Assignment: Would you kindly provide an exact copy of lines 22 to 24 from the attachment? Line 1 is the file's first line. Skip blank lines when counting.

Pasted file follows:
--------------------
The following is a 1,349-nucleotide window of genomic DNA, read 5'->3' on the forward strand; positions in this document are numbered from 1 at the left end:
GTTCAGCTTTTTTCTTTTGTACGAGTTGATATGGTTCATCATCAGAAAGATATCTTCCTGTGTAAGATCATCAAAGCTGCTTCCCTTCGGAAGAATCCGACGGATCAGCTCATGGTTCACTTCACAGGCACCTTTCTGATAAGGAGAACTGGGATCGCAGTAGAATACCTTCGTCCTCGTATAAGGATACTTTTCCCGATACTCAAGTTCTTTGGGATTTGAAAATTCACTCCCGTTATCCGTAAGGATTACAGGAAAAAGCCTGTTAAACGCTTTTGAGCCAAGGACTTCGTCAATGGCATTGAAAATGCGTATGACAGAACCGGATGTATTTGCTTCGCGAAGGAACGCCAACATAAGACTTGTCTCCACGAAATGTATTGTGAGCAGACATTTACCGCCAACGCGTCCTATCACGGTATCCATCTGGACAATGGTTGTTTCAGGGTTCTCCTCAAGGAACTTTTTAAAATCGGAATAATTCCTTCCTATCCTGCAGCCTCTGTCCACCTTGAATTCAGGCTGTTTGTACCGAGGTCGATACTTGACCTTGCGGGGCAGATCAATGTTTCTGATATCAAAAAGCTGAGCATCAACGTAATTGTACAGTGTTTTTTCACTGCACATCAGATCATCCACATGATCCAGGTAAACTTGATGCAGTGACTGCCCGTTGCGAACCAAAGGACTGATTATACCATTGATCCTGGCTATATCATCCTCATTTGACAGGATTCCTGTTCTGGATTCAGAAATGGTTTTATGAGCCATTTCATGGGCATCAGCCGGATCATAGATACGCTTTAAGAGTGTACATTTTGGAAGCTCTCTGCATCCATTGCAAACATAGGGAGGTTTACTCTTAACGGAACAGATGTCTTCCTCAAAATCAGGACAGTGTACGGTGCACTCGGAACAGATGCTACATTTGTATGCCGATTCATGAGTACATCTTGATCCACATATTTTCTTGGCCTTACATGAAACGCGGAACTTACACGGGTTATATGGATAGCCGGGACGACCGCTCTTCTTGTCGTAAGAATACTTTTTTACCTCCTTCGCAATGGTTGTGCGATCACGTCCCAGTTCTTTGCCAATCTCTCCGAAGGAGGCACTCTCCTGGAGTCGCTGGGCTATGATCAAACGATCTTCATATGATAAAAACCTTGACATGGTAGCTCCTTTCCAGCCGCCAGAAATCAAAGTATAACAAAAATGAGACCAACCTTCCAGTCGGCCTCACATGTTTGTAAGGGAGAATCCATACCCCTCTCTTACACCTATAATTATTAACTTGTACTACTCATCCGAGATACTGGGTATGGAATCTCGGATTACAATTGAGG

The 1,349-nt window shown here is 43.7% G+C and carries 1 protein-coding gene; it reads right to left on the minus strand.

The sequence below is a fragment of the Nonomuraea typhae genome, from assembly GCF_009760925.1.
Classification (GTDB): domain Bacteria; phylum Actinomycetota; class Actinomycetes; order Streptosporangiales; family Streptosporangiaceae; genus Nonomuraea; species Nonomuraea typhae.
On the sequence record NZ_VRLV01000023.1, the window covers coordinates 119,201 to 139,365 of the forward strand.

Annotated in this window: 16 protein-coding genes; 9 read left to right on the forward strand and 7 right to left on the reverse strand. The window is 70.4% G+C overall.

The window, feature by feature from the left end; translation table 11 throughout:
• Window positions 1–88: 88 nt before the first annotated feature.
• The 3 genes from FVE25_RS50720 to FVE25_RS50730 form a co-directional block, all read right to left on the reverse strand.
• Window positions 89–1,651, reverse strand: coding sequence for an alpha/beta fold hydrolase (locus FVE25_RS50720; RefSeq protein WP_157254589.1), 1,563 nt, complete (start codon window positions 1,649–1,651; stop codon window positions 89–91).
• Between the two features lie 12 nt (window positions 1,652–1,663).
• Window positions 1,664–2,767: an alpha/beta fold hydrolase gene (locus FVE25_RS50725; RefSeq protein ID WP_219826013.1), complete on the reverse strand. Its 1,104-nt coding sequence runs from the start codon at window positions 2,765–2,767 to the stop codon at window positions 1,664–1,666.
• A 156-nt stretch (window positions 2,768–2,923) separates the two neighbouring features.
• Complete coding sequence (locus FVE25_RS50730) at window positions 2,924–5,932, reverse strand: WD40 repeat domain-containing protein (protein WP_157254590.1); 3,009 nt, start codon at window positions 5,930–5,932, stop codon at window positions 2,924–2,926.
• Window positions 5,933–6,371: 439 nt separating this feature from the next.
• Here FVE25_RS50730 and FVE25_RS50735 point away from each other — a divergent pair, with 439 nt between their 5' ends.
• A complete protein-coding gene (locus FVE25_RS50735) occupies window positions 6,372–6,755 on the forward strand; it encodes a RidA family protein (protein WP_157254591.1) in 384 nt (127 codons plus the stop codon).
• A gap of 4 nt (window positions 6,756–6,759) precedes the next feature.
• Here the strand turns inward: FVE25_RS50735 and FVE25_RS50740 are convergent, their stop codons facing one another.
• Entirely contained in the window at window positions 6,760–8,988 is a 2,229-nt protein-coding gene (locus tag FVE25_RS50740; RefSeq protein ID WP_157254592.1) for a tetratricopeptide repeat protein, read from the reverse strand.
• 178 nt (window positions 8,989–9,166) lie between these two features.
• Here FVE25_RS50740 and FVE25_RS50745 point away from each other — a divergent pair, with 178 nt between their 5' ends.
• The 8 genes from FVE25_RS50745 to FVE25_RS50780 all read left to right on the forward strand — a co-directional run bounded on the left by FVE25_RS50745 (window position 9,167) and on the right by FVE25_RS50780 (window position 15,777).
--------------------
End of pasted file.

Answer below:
• 178 nt (window positions 8,989–9,166) lie between these two features.
• Here FVE25_RS50740 and FVE25_RS50745 point away from each other — a divergent pair, with 178 nt between their 5' ends.
• The 8 genes from FVE25_RS50745 to FVE25_RS50780 all read left to right on the forward strand — a co-directional run bounded on the left by FVE25_RS50745 (window position 9,167) and on the right by FVE25_RS50780 (window position 15,777).